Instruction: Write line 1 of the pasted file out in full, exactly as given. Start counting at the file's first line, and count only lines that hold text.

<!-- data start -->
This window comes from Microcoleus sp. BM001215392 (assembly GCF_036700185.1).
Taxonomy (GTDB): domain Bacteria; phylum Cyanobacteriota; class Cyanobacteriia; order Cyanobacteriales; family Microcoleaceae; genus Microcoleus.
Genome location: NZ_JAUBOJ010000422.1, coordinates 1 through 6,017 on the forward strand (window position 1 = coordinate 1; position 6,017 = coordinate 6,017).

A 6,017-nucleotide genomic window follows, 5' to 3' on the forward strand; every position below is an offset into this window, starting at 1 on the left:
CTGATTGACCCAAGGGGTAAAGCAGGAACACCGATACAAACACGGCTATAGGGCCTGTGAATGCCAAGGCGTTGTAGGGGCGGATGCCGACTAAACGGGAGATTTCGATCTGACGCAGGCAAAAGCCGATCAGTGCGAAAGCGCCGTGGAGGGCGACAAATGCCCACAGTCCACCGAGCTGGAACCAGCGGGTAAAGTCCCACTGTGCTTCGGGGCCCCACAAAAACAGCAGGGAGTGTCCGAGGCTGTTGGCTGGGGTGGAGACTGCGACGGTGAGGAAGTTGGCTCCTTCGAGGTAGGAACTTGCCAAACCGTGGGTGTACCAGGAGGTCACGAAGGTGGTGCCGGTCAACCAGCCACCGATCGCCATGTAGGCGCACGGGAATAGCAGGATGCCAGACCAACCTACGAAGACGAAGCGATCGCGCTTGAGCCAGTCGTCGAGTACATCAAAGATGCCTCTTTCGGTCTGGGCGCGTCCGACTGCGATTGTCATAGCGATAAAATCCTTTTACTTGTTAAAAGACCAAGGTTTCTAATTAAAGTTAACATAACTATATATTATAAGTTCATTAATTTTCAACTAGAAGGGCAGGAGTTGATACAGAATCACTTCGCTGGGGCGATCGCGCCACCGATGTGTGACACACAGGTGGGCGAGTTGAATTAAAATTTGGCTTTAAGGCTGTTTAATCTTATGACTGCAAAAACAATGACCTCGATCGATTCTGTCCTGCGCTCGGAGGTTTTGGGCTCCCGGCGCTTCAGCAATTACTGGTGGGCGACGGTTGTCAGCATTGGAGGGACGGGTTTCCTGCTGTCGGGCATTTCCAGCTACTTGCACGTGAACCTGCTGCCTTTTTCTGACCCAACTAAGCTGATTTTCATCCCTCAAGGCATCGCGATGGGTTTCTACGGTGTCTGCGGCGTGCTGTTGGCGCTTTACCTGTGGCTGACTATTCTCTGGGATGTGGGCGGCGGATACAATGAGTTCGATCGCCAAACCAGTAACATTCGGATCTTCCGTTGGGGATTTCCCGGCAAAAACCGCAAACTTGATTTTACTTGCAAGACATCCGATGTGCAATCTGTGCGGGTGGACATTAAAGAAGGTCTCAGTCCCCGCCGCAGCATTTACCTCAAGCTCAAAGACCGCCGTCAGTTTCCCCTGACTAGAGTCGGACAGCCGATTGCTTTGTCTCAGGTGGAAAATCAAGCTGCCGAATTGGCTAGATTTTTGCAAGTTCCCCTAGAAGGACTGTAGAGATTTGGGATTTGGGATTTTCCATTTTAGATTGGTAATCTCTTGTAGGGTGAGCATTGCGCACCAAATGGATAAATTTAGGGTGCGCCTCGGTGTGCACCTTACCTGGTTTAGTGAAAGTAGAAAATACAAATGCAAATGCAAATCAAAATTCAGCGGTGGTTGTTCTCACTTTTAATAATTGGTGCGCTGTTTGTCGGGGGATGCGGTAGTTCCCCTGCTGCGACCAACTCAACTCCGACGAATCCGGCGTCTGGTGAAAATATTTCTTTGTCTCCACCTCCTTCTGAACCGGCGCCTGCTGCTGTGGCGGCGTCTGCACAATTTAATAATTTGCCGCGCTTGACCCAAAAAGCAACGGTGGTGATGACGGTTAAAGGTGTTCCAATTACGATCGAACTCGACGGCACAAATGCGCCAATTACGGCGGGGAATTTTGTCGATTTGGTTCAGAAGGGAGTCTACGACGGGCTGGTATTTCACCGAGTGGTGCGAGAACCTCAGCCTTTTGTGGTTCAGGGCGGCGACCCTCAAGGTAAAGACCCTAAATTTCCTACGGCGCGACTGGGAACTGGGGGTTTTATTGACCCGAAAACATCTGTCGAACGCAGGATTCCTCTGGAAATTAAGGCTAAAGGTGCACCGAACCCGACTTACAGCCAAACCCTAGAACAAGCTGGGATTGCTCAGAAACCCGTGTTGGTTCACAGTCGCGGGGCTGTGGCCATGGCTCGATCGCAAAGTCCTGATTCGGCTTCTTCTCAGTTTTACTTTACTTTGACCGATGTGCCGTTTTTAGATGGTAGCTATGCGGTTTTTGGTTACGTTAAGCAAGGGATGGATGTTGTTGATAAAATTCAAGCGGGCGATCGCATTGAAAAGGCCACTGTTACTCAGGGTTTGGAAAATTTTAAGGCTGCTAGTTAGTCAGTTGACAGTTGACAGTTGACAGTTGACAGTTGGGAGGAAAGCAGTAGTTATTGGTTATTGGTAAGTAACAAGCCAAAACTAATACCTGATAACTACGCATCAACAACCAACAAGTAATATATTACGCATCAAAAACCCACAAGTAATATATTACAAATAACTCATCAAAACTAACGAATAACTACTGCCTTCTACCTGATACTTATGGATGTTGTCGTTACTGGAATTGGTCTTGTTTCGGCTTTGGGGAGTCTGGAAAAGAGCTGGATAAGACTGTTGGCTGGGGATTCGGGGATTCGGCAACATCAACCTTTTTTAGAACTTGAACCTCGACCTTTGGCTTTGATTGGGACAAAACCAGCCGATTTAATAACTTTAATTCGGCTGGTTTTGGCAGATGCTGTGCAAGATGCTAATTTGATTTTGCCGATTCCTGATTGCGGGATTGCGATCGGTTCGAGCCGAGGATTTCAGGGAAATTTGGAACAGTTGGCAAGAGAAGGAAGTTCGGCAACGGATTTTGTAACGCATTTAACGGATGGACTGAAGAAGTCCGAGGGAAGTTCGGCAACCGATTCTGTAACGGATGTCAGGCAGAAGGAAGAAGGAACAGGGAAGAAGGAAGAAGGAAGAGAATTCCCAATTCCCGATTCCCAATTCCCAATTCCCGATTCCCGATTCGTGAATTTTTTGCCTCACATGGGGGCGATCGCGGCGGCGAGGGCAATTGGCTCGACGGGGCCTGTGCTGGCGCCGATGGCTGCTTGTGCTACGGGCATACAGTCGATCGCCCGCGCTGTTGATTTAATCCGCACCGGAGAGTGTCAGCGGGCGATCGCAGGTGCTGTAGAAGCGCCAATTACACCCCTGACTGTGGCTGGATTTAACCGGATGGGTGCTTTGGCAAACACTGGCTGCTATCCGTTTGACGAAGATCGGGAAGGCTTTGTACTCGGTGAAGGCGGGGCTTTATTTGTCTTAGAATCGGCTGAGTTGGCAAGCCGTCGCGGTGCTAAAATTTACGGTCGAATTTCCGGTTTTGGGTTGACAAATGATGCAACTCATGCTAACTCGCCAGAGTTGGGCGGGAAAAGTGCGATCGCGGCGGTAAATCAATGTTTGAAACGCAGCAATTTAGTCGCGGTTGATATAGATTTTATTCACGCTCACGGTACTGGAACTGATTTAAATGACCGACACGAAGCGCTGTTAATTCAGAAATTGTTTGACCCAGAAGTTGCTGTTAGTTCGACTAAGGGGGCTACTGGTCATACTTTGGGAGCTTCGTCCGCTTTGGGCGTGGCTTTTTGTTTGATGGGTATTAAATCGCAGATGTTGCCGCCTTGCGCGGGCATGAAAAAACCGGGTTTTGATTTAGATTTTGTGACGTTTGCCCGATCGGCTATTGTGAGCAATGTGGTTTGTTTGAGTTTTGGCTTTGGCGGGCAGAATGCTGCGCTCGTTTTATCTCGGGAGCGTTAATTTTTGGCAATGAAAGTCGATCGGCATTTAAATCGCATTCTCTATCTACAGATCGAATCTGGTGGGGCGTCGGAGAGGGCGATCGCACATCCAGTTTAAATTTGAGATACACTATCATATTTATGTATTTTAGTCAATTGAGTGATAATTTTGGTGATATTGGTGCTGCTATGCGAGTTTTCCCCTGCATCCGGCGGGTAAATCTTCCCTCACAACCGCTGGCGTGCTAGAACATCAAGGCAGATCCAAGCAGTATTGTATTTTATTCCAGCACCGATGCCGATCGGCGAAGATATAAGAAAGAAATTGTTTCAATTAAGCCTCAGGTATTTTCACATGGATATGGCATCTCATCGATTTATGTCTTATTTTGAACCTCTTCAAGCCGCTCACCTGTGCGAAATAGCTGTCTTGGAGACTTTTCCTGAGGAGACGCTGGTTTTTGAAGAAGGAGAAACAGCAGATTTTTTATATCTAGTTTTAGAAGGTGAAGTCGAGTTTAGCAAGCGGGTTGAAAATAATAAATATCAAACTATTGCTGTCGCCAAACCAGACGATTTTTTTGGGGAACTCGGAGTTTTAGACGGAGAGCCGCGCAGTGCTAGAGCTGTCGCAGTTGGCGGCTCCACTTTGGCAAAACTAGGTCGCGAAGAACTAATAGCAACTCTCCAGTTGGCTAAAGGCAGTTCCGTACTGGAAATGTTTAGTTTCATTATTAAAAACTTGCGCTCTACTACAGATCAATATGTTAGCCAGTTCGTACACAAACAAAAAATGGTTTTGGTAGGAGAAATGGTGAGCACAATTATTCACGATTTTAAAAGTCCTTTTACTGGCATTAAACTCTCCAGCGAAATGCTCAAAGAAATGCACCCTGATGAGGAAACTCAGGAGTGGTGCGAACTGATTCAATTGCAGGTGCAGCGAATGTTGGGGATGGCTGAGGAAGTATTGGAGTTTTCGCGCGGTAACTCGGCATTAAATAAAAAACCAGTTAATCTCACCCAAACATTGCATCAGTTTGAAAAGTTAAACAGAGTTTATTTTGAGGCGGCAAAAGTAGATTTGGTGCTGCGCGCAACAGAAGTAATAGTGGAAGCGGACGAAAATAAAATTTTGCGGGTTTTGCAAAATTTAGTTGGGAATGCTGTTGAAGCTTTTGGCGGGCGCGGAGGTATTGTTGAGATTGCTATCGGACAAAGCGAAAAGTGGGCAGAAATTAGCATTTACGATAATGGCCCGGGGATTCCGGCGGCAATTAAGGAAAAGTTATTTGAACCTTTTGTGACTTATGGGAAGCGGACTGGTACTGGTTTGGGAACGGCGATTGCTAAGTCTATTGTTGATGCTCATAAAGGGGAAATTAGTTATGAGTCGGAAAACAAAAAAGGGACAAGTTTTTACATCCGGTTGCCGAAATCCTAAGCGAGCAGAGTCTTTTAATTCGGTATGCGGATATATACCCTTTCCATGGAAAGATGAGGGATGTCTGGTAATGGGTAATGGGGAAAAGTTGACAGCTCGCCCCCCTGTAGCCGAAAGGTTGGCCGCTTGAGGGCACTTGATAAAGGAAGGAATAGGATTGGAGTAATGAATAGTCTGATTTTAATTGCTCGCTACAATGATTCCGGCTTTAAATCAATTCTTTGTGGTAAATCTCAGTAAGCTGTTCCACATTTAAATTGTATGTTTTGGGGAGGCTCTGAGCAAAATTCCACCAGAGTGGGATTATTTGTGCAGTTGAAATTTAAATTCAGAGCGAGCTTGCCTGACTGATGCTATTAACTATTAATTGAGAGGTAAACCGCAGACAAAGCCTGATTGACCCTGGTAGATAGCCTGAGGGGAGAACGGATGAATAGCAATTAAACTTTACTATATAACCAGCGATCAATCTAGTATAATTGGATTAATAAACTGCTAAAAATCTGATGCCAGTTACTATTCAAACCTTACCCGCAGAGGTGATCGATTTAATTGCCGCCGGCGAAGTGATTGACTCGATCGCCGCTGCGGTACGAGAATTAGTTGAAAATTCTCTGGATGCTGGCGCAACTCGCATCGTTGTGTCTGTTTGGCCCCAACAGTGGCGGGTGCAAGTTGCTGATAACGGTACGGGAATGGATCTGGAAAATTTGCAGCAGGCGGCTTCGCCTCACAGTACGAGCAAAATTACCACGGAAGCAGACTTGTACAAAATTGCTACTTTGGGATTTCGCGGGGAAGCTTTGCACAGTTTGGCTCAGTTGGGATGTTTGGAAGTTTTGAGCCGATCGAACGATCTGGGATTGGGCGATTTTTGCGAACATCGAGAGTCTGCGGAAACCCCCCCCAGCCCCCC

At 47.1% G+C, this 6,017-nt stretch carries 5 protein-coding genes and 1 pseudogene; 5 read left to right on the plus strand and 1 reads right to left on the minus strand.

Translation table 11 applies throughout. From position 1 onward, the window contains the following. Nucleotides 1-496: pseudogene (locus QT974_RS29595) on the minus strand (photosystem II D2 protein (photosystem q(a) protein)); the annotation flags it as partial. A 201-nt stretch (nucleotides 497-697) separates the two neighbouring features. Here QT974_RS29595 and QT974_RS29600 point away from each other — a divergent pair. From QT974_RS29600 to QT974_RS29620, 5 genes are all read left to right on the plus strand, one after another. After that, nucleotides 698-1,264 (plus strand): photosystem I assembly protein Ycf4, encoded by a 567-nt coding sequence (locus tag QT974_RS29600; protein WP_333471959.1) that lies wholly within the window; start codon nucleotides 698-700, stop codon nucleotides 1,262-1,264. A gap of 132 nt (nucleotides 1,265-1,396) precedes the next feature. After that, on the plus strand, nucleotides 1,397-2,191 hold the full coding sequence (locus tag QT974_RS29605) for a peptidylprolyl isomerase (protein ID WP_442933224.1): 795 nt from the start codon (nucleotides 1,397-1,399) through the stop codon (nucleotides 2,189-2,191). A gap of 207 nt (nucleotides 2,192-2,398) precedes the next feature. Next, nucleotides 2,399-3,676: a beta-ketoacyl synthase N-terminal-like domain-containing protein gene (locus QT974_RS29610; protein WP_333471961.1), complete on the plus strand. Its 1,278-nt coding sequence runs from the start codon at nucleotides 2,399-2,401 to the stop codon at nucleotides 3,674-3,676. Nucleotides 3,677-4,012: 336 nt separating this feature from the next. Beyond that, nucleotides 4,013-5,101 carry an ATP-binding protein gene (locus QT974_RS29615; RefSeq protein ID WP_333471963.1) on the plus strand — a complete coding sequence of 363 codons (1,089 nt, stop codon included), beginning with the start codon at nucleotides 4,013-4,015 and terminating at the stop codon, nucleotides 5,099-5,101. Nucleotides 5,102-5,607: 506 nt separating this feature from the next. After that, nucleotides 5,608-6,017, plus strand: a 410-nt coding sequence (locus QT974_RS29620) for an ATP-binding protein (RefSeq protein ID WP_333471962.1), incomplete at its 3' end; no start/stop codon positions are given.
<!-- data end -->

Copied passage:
This window comes from Microcoleus sp. BM001215392 (assembly GCF_036700185.1).